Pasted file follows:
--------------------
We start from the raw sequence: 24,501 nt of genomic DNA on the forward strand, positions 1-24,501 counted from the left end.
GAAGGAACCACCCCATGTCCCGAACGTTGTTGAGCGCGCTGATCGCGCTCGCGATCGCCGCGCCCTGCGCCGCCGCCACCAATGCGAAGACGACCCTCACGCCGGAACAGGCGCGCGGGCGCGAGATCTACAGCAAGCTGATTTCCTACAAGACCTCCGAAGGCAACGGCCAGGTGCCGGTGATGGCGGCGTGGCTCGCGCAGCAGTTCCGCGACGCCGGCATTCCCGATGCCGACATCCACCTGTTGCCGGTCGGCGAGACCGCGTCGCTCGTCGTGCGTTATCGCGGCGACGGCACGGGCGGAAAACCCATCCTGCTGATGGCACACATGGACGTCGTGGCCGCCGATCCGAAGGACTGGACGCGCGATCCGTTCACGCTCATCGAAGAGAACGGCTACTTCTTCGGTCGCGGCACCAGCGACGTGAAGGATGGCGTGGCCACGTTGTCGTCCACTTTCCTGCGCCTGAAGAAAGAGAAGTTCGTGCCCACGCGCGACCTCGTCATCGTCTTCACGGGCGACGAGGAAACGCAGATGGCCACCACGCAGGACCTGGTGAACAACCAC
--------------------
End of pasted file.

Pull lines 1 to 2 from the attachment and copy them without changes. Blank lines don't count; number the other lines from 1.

We start from the raw sequence: 24,501 nt of genomic DNA on the forward strand, positions 1-24,501 counted from the left end.
GAAGGAACCACCCCATGTCCCGAACGTTGTTGAGCGCGCTGATCGCGCTCGCGATCGCCGCGCCCTGCGCCGCCGCCACCAATGCGAAGACGACCCTCACGCCGGAACAGGCGCGCGGGCGCGAGATCTACAGCAAGCTGATTTCCTACAAGACCTCCGAAGGCAACGGCCAGGTGCCGGTGATGGCGGCGTGGCTCGCGCAGCAGTTCCGCGACGCCGGCATTCCCGATGCCGACATCCACCTGTTGCCGGTCGGCGAGACCGCGTCGCTCGTCGTGCGTTATCGCGGCGACGGCACGGGCGGAAAACCCATCCTGCTGATGGCACACATGGACGTCGTGGCCGCCGATCCGAAGGACTGGACGCGCGATCCGTTCACGCTCATCGAAGAGAACGGCTACTTCTTCGGTCGCGGCACCAGCGACGTGAAGGATGGCGTGGCCACGTTGTCGTCCACTTTCCTGCGCCTGAAGAAAGAGAAGTTCGTGCCCACGCGCGACCTCGTCATCGTCTTCACGGGCGACGAGGAAACGCAGATGGCCACCACGCAGGACCTGGTGAACAACCAC